Creating content that you can reuse in multiple different ways is a huge content hack. A great example of this is a blog series that you turn into an ebook or an email autoresponder course. Serious content hackers learn to stretch their content as far as it will go.
Online learning is a currently undergoing huge growth, and it’s a great place to showcase your reusable content. Sites like Udemy, Google Helpouts, or Skillshare allow you to create step-by-step courses for your audience. You can choose to give them away for free, or to sell them for a profit. Either way, it’s a great way to get more life out of the content that you created, and find new fans who discover you through your course.
In 2013, Groove did a really brave thing. They shut down their content marketing blog, a blog that was already bringing them 10,000 unique visitors each month. It was both a bold move and, as it turns out, a great idea.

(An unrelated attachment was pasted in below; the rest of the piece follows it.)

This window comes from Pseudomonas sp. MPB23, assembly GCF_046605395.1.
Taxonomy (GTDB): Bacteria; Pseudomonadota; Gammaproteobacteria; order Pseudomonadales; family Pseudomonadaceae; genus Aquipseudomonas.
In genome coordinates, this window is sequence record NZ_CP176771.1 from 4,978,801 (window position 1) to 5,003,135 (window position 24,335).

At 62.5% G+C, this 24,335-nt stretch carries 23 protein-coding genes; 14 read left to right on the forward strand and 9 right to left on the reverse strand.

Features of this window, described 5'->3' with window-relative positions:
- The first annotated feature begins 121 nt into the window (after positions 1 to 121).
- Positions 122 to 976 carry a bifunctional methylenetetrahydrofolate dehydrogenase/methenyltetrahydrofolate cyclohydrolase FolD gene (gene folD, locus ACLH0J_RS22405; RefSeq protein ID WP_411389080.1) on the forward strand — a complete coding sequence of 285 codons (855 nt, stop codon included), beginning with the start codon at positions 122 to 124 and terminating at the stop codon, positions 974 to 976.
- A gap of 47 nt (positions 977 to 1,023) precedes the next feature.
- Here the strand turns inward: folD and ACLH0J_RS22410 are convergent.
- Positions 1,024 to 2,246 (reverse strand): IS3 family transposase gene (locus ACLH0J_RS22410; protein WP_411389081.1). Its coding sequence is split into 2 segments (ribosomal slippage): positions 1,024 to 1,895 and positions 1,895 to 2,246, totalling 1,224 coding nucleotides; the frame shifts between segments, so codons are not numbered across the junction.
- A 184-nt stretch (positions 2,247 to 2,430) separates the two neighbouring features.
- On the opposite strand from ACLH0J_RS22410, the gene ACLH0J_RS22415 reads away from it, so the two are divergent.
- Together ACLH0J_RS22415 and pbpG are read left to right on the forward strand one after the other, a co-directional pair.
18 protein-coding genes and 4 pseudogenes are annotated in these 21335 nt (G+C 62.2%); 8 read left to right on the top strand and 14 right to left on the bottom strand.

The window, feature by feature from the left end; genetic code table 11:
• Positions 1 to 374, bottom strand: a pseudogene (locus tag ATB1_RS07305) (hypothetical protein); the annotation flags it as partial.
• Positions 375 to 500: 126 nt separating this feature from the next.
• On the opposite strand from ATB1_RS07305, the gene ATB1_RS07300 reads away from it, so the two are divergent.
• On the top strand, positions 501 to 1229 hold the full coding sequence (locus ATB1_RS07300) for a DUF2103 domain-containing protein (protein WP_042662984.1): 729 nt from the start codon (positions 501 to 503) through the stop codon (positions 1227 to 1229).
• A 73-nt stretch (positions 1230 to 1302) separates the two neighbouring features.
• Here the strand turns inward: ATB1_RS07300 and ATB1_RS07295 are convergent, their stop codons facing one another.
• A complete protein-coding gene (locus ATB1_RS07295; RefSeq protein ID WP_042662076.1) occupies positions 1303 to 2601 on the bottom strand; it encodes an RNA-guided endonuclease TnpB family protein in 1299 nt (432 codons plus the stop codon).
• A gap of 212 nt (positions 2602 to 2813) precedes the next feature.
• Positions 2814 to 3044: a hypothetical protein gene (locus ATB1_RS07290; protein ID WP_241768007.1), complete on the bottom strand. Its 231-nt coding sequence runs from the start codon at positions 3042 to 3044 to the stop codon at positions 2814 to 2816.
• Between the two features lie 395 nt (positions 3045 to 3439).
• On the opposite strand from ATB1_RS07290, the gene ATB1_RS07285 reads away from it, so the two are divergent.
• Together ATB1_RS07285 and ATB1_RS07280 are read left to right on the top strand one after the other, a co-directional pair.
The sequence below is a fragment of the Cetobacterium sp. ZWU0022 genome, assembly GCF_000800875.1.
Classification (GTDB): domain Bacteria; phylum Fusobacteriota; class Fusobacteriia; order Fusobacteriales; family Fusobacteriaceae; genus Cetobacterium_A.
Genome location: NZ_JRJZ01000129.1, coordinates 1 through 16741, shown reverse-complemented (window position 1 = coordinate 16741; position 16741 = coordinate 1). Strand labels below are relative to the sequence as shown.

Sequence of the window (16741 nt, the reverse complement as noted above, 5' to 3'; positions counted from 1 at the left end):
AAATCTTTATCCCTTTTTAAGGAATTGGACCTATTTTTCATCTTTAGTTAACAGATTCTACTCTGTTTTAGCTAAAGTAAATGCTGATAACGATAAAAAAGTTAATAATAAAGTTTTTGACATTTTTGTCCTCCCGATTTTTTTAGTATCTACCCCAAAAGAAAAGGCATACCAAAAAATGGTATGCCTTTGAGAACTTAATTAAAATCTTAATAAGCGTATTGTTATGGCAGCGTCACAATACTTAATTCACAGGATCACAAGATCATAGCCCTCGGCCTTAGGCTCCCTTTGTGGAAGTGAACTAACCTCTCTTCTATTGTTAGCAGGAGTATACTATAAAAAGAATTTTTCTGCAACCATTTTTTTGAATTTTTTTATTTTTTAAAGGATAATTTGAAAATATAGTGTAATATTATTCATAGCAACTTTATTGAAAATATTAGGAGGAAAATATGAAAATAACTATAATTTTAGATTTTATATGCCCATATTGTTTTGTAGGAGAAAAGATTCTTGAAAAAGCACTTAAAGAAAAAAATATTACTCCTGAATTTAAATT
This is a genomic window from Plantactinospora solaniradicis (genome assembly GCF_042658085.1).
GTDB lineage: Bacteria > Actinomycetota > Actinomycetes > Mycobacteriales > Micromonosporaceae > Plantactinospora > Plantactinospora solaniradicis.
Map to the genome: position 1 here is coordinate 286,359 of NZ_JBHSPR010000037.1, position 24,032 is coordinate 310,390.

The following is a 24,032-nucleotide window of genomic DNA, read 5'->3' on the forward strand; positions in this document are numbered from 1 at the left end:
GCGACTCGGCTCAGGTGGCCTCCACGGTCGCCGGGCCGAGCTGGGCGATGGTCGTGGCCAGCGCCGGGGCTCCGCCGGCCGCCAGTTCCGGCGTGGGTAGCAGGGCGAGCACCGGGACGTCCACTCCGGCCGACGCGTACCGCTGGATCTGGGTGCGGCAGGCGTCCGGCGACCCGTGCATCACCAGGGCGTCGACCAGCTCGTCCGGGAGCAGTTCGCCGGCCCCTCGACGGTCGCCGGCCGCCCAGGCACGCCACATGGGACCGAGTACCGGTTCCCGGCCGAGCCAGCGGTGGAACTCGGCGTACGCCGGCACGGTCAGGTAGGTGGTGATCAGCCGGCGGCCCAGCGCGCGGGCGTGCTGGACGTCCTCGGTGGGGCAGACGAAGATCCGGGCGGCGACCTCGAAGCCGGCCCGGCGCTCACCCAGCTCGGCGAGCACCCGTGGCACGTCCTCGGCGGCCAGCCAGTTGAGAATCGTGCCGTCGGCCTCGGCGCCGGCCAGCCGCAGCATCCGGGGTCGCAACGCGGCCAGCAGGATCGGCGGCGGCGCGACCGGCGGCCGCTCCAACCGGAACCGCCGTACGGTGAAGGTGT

Groove decided to shift their story from “generic evergreen content” to the story of their own success. Now Groove is sharing intimate details about their journey to making 500k in revenue each month. It’s a bold move, and requires an unprecedented level of transparency. Fortunately though, it has paid off in spades. In the first 5 weeks of the new blog, Groove gained 5,000 new email subscribers! It’s hard to argue with results like that.
This comes back to some of the things I mentioned about virality: We love connecting to others on an emotional/personal level. Stories and transparency help bridge that gap. A great way to hack your content marketing is to use this natural instinct of people wanting to know and connect in this way to your advantage.